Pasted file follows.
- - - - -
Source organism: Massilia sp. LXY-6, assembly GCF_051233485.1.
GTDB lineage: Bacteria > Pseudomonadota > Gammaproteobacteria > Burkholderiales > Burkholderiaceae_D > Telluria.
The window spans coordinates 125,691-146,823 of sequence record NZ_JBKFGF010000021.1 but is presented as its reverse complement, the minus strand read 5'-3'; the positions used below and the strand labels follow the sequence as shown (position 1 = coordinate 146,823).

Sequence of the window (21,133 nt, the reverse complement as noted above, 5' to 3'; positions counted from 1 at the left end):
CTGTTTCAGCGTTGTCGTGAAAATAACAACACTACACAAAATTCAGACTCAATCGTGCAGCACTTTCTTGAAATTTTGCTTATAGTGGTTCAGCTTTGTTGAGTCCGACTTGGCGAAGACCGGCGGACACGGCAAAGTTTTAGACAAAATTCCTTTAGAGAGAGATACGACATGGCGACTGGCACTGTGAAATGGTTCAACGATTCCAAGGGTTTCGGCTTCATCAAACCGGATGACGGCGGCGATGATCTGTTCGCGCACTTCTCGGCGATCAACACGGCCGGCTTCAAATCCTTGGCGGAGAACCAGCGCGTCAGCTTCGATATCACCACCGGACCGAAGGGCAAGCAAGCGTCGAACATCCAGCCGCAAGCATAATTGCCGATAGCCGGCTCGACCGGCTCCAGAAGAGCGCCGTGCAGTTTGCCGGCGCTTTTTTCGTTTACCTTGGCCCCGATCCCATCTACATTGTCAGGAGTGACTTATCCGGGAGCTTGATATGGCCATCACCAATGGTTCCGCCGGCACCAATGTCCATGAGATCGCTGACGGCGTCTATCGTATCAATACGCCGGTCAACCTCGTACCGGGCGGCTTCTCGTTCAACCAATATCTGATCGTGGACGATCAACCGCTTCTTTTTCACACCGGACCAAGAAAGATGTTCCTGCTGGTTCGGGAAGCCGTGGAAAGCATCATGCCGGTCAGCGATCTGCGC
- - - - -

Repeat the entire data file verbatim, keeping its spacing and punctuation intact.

Source organism: Massilia sp. LXY-6, assembly GCF_051233485.1.
GTDB lineage: Bacteria > Pseudomonadota > Gammaproteobacteria > Burkholderiales > Burkholderiaceae_D > Telluria.
The window spans coordinates 125,691-146,823 of sequence record NZ_JBKFGF010000021.1 but is presented as its reverse complement, the minus strand read 5'-3'; the positions used below and the strand labels follow the sequence as shown (position 1 = coordinate 146,823).

Sequence of the window (21,133 nt, the reverse complement as noted above, 5' to 3'; positions counted from 1 at the left end):
CTGTTTCAGCGTTGTCGTGAAAATAACAACACTACACAAAATTCAGACTCAATCGTGCAGCACTTTCTTGAAATTTTGCTTATAGTGGTTCAGCTTTGTTGAGTCCGACTTGGCGAAGACCGGCGGACACGGCAAAGTTTTAGACAAAATTCCTTTAGAGAGAGATACGACATGGCGACTGGCACTGTGAAATGGTTCAACGATTCCAAGGGTTTCGGCTTCATCAAACCGGATGACGGCGGCGATGATCTGTTCGCGCACTTCTCGGCGATCAACACGGCCGGCTTCAAATCCTTGGCGGAGAACCAGCGCGTCAGCTTCGATATCACCACCGGACCGAAGGGCAAGCAAGCGTCGAACATCCAGCCGCAAGCATAATTGCCGATAGCCGGCTCGACCGGCTCCAGAAGAGCGCCGTGCAGTTTGCCGGCGCTTTTTTCGTTTACCTTGGCCCCGATCCCATCTACATTGTCAGGAGTGACTTATCCGGGAGCTTGATATGGCCATCACCAATGGTTCCGCCGGCACCAATGTCCATGAGATCGCTGACGGCGTCTATCGTATCAATACGCCGGTCAACCTCGTACCGGGCGGCTTCTCGTTCAACCAATATCTGATCGTGGACGATCAACCGCTTCTTTTTCACACCGGACCAAGAAAGATGTTCCTGCTGGTTCGGGAAGCCGTGGAAAGCATCATGCCGGTCAGCGATCTGCGC